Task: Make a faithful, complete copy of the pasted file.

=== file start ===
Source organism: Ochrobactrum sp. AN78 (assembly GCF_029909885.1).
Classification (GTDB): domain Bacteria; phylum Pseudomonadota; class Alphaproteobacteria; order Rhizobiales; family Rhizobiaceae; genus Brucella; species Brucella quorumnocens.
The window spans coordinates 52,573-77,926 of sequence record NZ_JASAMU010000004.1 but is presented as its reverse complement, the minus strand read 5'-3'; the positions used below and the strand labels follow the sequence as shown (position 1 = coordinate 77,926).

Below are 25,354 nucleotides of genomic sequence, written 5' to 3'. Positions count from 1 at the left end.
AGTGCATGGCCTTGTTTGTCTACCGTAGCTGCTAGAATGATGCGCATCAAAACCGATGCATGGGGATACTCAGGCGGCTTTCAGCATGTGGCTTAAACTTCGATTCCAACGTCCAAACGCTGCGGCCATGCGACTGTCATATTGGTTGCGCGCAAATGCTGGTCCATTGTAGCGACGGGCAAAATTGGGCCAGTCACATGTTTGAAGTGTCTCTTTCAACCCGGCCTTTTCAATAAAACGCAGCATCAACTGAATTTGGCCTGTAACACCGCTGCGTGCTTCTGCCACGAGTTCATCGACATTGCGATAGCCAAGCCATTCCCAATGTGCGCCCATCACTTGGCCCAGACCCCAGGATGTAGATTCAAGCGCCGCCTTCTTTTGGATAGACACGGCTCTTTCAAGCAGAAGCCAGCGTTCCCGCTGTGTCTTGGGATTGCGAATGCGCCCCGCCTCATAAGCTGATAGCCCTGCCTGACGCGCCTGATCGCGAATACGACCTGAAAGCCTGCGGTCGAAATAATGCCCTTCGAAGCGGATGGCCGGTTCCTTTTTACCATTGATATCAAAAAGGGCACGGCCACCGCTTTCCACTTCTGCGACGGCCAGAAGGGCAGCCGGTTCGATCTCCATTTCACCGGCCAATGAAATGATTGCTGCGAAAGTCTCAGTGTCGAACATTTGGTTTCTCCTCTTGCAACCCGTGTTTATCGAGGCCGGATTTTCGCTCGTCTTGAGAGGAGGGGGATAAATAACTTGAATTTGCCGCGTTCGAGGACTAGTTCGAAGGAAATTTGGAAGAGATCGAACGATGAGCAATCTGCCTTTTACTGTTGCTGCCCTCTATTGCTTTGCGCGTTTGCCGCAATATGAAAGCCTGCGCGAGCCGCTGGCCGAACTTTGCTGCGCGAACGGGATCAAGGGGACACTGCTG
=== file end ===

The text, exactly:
Source organism: Ochrobactrum sp. AN78 (assembly GCF_029909885.1).
Classification (GTDB): domain Bacteria; phylum Pseudomonadota; class Alphaproteobacteria; order Rhizobiales; family Rhizobiaceae; genus Brucella; species Brucella quorumnocens.
The window spans coordinates 52,573-77,926 of sequence record NZ_JASAMU010000004.1 but is presented as its reverse complement, the minus strand read 5'-3'; the positions used below and the strand labels follow the sequence as shown (position 1 = coordinate 77,926).

Below are 25,354 nucleotides of genomic sequence, written 5' to 3'. Positions count from 1 at the left end.
AGTGCATGGCCTTGTTTGTCTACCGTAGCTGCTAGAATGATGCGCATCAAAACCGATGCATGGGGATACTCAGGCGGCTTTCAGCATGTGGCTTAAACTTCGATTCCAACGTCCAAACGCTGCGGCCATGCGACTGTCATATTGGTTGCGCGCAAATGCTGGTCCATTGTAGCGACGGGCAAAATTGGGCCAGTCACATGTTTGAAGTGTCTCTTTCAACCCGGCCTTTTCAATAAAACGCAGCATCAACTGAATTTGGCCTGTAACACCGCTGCGTGCTTCTGCCACGAGTTCATCGACATTGCGATAGCCAAGCCATTCCCAATGTGCGCCCATCACTTGGCCCAGACCCCAGGATGTAGATTCAAGCGCCGCCTTCTTTTGGATAGACACGGCTCTTTCAAGCAGAAGCCAGCGTTCCCGCTGTGTCTTGGGATTGCGAATGCGCCCCGCCTCATAAGCTGATAGCCCTGCCTGACGCGCCTGATCGCGAATACGACCTGAAAGCCTGCGGTCGAAATAATGCCCTTCGAAGCGGATGGCCGGTTCCTTTTTACCATTGATATCAAAAAGGGCACGGCCACCGCTTTCCACTTCTGCGACGGCCAGAAGGGCAGCCGGTTCGATCTCCATTTCACCGGCCAATGAAATGATTGCTGCGAAAGTCTCAGTGTCGAACATTTGGTTTCTCCTCTTGCAACCCGTGTTTATCGAGGCCGGATTTTCGCTCGTCTTGAGAGGAGGGGGATAAATAACTTGAATTTGCCGCGTTCGAGGACTAGTTCGAAGGAAATTTGGAAGAGATCGAACGATGAGCAATCTGCCTTTTACTGTTGCTGCCCTCTATTGCTTTGCGCGTTTGCCGCAATATGAAAGCCTGCGCGAGCCGCTGGCCGAACTTTGCTGCGCGAACGGGATCAAGGGGACACTGCTG